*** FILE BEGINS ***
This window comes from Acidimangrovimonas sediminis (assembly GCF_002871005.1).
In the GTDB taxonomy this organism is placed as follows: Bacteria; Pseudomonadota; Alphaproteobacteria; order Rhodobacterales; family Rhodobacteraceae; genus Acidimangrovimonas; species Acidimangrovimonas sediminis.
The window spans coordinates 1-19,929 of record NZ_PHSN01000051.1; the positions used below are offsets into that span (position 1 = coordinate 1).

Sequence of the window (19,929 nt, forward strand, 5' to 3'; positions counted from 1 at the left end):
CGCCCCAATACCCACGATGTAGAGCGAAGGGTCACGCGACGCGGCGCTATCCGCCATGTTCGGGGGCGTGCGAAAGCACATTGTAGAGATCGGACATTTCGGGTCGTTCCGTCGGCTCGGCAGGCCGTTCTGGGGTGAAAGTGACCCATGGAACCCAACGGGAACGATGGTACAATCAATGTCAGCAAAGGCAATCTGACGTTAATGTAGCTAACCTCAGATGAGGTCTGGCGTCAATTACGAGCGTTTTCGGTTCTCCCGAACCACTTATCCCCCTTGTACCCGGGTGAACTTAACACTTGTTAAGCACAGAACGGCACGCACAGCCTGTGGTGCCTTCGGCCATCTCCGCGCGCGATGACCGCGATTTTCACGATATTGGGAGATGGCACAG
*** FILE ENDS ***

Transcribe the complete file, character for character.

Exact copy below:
This window comes from Acidimangrovimonas sediminis (assembly GCF_002871005.1).
In the GTDB taxonomy this organism is placed as follows: Bacteria; Pseudomonadota; Alphaproteobacteria; order Rhodobacterales; family Rhodobacteraceae; genus Acidimangrovimonas; species Acidimangrovimonas sediminis.
The window spans coordinates 1-19,929 of record NZ_PHSN01000051.1; the positions used below are offsets into that span (position 1 = coordinate 1).

Sequence of the window (19,929 nt, forward strand, 5' to 3'; positions counted from 1 at the left end):
CGCCCCAATACCCACGATGTAGAGCGAAGGGTCACGCGACGCGGCGCTATCCGCCATGTTCGGGGGCGTGCGAAAGCACATTGTAGAGATCGGACATTTCGGGTCGTTCCGTCGGCTCGGCAGGCCGTTCTGGGGTGAAAGTGACCCATGGAACCCAACGGGAACGATGGTACAATCAATGTCAGCAAAGGCAATCTGACGTTAATGTAGCTAACCTCAGATGAGGTCTGGCGTCAATTACGAGCGTTTTCGGTTCTCCCGAACCACTTATCCCCCTTGTACCCGGGTGAACTTAACACTTGTTAAGCACAGAACGGCACGCACAGCCTGTGGTGCCTTCGGCCATCTCCGCGCGCGATGACCGCGATTTTCACGATATTGGGAGATGGCACAG